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How do you talk to your kids about Trump after Charlottesville?


What should I say to my kids about Trump?

Parents all over America have been asking this question after the president said in a news conference last week about the protests in Charlottesville, Va., on Aug. 12:

“I think there is blame on both sides. You had a group on one side that was bad. You had a group on the other side that was also very violent. Nobody wants to say that. I’ll say it right now.”

And then: “Not all of those people were neo-Nazis, believe me. Not all of those people were white supremacists by any stretch.”

His tweets, his speeches and the footage from Charlottesville and from the terrorist attack in Barcelona have been playing on many of our TV sets for two weeks.

Ava Siegler, a clinical psychologist and former director of the Institute for Child, Adolescent and Family Studies in New York, wrote the book “How Do I Explain This to My Kids? Parenting in the Age of Trump” ($15.95, The New Press). The book features a collection of essays by diverse parents who are also writers talking about what they told their children after the election.

Siegler is coming from an anti-Trump bias in the book, but she has action steps for parents who voted for him and parents who did not.

Parents have speak to their children about the things that Trump is doing that are not OK, Siegler says. All the values that you hold true and want to pass onto your children, you have to continue to pass onto your children even if the president is acting against those values, Siegler says.

Her advice:

Remind them it’s not OK to be a bully and that we stand up to bullies.

It’s not OK to support people who say racial slurs or anti-Semitic slurs. It’s not OK to say them yourself or repeat them.

It’s not OK to say things or do things against women.

It’s not OK to say things against immigrants, because all of us were immigrants at one point.

If you’re a parent who did vote for Trump but don’t agree with his rhetoric, you can explain to your child that you voted for him because you thought he would bring back jobs or help the economy, she says, but then remind them, “I voted for him but never thought he would represent this point of view, and I don’t agree with him.’”

“Parents have to be really, really active to reassert their values,” she says. “‘Lying is wrong. We don’t believe in bullying, and you are weak when you are bullying. We don’t believe in boasting and bragging; it makes you look insecure.’”

Siegler has these guidelines about how much information kids are getting about what’s going on:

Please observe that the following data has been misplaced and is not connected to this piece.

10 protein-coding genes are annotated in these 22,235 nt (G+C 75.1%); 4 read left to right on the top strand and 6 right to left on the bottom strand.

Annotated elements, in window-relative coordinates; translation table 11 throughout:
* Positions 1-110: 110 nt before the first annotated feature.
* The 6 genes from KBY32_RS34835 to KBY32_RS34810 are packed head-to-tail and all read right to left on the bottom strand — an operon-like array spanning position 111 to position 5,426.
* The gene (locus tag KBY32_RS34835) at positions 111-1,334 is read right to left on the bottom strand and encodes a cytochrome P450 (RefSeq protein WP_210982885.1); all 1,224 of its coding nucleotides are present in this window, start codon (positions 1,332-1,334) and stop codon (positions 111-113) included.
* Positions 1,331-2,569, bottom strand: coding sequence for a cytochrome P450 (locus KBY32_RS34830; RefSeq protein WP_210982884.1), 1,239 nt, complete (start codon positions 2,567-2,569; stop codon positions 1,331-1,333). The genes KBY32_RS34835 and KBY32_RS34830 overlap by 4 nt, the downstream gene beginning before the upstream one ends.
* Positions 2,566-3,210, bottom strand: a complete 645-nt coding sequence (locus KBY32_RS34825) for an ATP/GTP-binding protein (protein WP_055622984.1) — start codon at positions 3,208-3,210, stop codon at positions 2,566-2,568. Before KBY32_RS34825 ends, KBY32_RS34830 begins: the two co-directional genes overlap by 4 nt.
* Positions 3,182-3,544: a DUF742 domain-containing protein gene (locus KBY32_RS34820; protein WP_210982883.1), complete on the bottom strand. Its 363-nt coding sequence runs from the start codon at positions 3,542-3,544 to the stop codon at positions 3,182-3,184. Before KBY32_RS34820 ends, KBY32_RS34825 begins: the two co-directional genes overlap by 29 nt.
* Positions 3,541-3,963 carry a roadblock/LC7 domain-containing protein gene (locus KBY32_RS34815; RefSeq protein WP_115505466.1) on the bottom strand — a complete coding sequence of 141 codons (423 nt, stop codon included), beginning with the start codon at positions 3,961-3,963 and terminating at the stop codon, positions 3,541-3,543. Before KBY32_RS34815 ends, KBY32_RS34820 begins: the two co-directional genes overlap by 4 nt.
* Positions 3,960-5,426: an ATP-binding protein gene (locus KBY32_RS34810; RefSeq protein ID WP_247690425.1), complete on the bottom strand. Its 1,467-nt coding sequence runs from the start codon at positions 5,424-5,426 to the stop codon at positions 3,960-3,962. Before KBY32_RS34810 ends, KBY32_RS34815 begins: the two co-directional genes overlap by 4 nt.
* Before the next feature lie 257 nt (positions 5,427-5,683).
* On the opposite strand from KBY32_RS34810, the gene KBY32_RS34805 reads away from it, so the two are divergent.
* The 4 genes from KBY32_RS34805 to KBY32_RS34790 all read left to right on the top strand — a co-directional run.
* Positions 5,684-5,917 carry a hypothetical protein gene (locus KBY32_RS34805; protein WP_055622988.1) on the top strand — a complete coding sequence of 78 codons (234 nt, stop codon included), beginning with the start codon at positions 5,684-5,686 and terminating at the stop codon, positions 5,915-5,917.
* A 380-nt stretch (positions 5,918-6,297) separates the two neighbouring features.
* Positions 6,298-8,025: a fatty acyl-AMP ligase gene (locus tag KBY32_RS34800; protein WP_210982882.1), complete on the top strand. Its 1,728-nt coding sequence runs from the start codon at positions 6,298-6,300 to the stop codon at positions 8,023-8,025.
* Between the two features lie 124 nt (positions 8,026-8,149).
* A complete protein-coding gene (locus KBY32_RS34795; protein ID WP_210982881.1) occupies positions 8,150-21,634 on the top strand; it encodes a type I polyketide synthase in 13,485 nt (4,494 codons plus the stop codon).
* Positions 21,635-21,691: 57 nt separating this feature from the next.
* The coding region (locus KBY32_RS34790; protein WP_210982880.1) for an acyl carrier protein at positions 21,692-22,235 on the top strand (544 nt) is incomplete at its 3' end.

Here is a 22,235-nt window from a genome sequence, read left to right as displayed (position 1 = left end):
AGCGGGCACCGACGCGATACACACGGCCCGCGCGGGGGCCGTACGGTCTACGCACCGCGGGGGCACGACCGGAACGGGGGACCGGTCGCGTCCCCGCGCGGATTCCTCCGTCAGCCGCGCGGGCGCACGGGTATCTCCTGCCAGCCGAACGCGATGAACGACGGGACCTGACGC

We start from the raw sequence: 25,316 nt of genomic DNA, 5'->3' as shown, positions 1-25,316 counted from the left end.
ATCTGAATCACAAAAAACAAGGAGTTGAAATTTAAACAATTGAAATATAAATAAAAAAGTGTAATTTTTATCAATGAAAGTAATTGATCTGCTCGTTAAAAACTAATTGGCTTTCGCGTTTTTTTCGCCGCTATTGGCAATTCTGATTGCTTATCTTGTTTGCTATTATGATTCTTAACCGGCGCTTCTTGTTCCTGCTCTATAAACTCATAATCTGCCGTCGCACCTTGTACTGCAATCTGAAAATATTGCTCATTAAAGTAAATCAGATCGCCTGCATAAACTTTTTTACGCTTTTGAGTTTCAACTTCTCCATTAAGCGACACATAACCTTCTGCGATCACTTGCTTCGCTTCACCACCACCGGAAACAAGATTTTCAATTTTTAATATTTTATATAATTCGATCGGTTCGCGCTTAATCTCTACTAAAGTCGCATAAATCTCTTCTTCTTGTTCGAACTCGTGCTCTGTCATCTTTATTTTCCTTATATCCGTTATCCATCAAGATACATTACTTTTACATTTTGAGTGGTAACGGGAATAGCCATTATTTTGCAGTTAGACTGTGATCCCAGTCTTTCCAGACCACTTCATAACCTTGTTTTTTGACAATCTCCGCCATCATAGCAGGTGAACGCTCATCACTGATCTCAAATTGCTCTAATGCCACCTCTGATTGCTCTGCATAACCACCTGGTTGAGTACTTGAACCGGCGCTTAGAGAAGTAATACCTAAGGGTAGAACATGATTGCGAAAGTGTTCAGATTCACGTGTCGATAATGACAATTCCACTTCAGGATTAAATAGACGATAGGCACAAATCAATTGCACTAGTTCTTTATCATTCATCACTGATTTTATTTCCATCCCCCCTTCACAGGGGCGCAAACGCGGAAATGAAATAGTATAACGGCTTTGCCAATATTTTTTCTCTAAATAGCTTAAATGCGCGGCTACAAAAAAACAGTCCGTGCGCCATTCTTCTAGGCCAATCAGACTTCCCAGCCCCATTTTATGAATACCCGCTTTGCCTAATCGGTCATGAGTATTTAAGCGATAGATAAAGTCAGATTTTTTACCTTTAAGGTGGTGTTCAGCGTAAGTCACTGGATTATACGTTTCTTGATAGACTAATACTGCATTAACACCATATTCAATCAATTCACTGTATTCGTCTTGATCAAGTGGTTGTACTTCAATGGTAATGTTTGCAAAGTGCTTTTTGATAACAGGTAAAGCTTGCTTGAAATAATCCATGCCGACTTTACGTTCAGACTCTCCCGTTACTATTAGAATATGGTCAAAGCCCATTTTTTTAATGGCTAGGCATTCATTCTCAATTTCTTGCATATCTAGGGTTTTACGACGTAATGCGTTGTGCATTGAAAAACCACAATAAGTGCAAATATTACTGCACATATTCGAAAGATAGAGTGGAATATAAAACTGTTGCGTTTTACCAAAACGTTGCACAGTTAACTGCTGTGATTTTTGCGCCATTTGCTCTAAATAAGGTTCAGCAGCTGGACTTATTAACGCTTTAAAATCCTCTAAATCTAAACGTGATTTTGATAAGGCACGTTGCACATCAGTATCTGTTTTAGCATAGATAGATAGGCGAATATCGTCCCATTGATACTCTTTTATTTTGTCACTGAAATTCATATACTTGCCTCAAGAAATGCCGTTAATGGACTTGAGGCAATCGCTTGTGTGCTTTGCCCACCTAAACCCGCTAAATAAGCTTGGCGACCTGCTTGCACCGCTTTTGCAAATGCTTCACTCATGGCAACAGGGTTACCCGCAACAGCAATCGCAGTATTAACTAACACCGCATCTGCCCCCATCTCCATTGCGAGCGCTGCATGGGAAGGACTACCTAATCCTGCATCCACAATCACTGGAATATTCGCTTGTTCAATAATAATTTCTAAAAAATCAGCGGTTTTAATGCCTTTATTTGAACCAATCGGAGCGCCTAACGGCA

Kids younger than 5: Should not be exposed to TV news.

Kids in elementary school: Watch the news with them and discuss it, but not before bedtime.

Teenagers: They can watch on their own, but set up the environment to discuss the events with them.

Sometimes, teenagers will take an opposing view than their parents because that’s part of their job of separating themselves from you. It’s important to have the debate with them. Let them defend their views while expressing your views.

“We need to love our kids no matter what their political positions are,” she says. “You don’t want to fight against it, but you can erode it in different ways.”

If kids are expressing their frustration about why this is happening and why people don’t do something about it, parents can give them a civics lesson:

Teach them about the three branches of the government and how they work.

Teach them about what it would take to start the impeachment process.

Remind them of the ways that we can stand up through marches, through writing our elected leaders, through volunteering, through finding like-minded people to engage in conversations with.

Just make sure that this doesn’t consume their lives. Let them be kids, do homework and hang out with friends, too.

Charlottesville also reminds us that a lot of our kids never really have been given enough history in school and might not understand what happened in the Civil War and why those statues of Confederate heroes were put up. It might be time to watch Ken Burns’ “The Civil War” (it’s on Netflix) or go to the LBJ Presidential Library to see what was happening during the civil rights era.

“Ask them what they think,” she says. “Don’t start an argument.”

Neo-Nazis marching and threats of nuclear war against North Korea might make it time to explore more of what happened in World War II. Find the neighbor down the street who served, or start watching some documentaries about the Holocaust and the aftereffects of Hiroshima.

With kids starting school this month, these debates are going to seep into the hallways. As much as we want our children to be vocal about their beliefs, remind them that not everyone will agree with them. There are good people in their schools who voted differently and believe differently.

“You have to protect them,” she says. Remind them to “only talk to people who are like-minded; don’t get engaged in arguments. You’re not here to change people’s minds.”

It’s also time to check your school’s policies about bullyin g and racial and anti-Semitic slurs. Remind them that if they hear it, even if it’s not directed at them, they should report it to an adult.



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